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Vertebrate tooth enamel is made from Hydroxylapatite, however this need not be the only material available that an alien species could use to make teeth or tooth-like structures.

Given that an ideal tooth would be hard, strong and able to be precipitated biologically in-situ from commonly-available elements (rather than being found as is the case with gizzard stones), and would be in use by creatures with many differing diets, what substances would make the best teeth? Please support answers with a discussion of the likely appearance of the teeth, the relevant physical properties of the teeth such as hardness, strength and elasticity, as well as the substances that would be required in the creature's diet and/or environment to allow said teeth to develop.

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This question asks for hard science. All answers to this question should be backed up by equations, empirical evidence, scientific papers, other citations, etc. Answers that do not satisfy this requirement might be removed. See the tag description for more information.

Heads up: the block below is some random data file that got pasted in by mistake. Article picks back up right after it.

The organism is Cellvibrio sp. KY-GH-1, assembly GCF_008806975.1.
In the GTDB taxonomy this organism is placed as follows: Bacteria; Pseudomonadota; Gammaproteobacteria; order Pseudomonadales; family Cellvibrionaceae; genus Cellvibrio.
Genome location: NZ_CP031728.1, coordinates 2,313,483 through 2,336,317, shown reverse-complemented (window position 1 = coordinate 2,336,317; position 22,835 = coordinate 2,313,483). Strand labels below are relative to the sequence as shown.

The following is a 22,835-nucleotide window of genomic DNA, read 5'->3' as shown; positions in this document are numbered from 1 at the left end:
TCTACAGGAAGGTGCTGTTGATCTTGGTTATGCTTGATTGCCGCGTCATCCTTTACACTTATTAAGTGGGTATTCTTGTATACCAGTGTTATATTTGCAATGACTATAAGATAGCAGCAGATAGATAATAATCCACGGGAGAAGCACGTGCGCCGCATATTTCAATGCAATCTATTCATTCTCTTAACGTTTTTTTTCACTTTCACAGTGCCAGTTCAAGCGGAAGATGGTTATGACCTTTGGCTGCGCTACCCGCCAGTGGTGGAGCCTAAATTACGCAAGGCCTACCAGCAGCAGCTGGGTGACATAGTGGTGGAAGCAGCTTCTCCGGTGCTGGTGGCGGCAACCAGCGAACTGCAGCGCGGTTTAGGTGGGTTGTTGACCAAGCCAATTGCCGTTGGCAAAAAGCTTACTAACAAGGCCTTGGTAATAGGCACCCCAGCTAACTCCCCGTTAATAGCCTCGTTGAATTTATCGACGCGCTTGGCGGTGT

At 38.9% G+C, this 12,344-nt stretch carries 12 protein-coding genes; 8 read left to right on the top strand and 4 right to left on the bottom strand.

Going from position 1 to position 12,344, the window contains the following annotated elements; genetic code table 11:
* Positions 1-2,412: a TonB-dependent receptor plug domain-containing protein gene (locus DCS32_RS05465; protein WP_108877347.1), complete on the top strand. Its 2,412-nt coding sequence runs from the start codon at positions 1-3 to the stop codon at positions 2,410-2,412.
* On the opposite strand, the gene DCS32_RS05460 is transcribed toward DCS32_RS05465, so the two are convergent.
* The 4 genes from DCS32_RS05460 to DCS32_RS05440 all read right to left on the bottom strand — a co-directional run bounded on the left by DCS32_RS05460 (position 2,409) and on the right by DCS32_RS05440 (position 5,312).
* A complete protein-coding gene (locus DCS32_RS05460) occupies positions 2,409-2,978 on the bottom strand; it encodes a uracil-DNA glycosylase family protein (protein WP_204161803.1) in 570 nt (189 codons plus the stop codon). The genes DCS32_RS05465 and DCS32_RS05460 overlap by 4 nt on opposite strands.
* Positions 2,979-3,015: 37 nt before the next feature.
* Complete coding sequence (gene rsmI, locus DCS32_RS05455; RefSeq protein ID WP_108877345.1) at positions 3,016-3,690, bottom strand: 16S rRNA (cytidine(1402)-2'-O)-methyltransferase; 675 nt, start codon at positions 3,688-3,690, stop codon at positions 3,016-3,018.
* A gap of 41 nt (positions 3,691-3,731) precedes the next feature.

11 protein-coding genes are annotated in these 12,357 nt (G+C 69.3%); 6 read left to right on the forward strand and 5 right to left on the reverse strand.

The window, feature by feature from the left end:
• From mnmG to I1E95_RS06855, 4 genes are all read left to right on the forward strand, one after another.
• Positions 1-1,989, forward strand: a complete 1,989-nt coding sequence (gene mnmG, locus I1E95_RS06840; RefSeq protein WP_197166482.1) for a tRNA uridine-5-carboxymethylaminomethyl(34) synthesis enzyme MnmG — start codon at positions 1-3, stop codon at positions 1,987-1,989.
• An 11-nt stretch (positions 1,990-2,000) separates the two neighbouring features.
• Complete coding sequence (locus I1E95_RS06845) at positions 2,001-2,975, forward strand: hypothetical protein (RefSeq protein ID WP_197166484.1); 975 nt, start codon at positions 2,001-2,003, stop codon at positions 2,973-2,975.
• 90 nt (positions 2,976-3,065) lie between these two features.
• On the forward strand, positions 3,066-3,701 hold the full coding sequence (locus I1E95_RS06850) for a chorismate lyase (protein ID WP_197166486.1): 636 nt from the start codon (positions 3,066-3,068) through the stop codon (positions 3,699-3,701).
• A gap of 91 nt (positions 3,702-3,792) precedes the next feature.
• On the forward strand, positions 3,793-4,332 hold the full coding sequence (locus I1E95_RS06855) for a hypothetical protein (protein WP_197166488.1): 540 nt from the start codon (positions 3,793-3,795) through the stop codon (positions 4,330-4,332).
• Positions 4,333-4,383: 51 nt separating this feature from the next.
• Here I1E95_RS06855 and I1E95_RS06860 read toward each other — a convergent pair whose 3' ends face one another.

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There are a lot of variables that go into this that you haven't quite addresses.

First off, what is the point of teeth? We can answer that by looking at what teeth are used for today:

  1. Grasp and hold prey.
  2. Kill prey.
  3. Remove flesh from prey.
  4. Break down food to prevent choking.
  5. Break down food to aid in digestion.

Let's go with those five. Even there, teeth do not need to be hard and strong to perform their function: look at most fish, for an example. So we may have to re-evaluate that condition.

We also know that teeth must be able to resist whatever they regularly come in contact with. For example, if a creature's primary prey is a highly acidic monster, it will probably evolve teeth that resist such acid.

Second, assuming any arbitrary alien physiology, teeth will most likely be made of whatever their main structural support system is made of. We also see this on earth.

Realistically, teeth could be made of almost anything. On earth, we know of bacteria that eat iron, steel, etc. These processes could be reversed in the correct environment with energy input, and it's not inconceivable to imagine such a process evolving in an environment rich enough in the material.

Also, it doesn't have to be minerals. On the organic side of the spectrum, we see organic material used to make hard and strong sea-shells and squid beaks. It's highly possible that this material could be used to make teeth.


Really, teeth are more a function of the prey/food then they are the materials available. There's almost always some combination of materials in an environment that can make a teeth-like substance sufficient for consuming whatever prey/food is in our creature's ecological niche.

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    $\begingroup$ This is not a “hard science” answer. $\endgroup$ – JDługosz Sep 6 '16 at 20:41

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